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by Anna Maria Delinasiou

I looked at my watch. I looked at it as if I was really annoyed with time passing and with the delays in the Kifissia train station. I felt the heavy load of strangers' eyes staring while I moved carelessly up and down the terrace, while I took the greatest pains to appear busy and distracted & to avoid any possible meeting of the eyes. Why is it that women always have to feel that way while using public transportation?

In Your Face, by Linda Lichtenstein
"In Your Face"
by Linda Lichtenstein

An underlying responsibility that our every move should radiate a mysteriously powerful essence that outdoes femininity or else our susceptibility to lust becomes a given; be mindless and "voila", permission has been given, look freely, stare freely, talk & assault, freely.

As I stared at my watch for the fifth time I decided to strike back. I firmly lifted my eyes and fired a deadly annoyed stare into his. The owner of the eyes that had been making sure I didn't enjoy a moment of peace until the train, or the end of the world arrived. If I had a revolver handy I would have shot him dead in a second-no second thoughts. His body turned half way around itself as he persistently scratched his nose. Victory! I triumphantly marched inside the train and peacefully settled in a warm and cosy window seat. I was happy as can be until he sat on the seat right opposite me, his dirty boots boldly brushing my baggy white pants. I wouldn't just kill him, I would murder his entire freaking family. His eyes persistently locked to the ground and would not meet my eyes if I used a forklift.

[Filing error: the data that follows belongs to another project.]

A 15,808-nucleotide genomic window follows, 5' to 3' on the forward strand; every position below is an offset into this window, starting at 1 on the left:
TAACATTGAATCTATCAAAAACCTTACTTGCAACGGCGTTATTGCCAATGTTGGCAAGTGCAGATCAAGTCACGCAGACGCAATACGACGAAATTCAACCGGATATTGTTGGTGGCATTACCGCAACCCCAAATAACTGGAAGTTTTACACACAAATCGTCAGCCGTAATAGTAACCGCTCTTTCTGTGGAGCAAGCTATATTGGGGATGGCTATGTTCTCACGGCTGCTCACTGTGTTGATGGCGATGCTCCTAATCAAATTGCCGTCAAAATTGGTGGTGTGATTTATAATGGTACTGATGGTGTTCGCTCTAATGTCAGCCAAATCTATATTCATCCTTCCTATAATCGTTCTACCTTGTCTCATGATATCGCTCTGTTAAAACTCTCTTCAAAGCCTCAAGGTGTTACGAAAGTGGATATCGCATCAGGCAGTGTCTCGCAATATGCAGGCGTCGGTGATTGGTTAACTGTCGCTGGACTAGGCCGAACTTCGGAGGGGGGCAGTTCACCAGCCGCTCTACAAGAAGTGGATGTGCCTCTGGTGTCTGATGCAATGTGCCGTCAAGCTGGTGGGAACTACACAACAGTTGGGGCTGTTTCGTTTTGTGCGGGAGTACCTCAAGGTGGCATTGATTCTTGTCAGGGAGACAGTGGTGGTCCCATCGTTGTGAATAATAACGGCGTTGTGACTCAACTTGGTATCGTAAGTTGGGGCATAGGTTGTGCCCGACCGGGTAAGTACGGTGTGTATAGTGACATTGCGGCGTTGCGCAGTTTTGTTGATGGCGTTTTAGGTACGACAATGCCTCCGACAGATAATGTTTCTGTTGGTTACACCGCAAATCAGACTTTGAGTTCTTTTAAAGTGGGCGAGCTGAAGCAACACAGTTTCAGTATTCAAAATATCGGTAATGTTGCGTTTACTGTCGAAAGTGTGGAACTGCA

A minute passed and the anger resided. I leaned my head onto the pleasantly cool glass and followed the moving scenery. I could feel him glance and move but no longer felt like wasting any more energy on him. Until his leg brushed onto my knees a second time. As his reflexes alerted him to lock his stare to the ground, my blood reached its boiling point. I noisily uncrossed my legs carelessly aiming at the space which should have corresponded to my seat's share of space. My heel hit him straight across the bone.


As he silenced his pain I uttered a cheerful:"Excuse me!"

He glanced at me. The hatred in my eyes could melt an iron

"Be careful, lady!"

"I did not realize your leg was in my space"

I smiled and looked out the window absent mindedly.

"Your space! What do you mean your space? This is a public place. You don't own any space!"

"And neither do you."

I smiled again and he was now furious.

"You just hit me!"

"I think I apologized. Didn't I? Something you neglected to do as you legs brushed mine twice in the last 3 minutes"

My loud sarcastic voice was successfully entertaining the whole wagon now. He painfully lifted himself and started walking to the other end of the wagon. Some people giggled softly.

"Bitch" he said in a low, passive, aggressive but clear voice.

BIO: Anna Maria Delinasiou is a Greek-American writer. .

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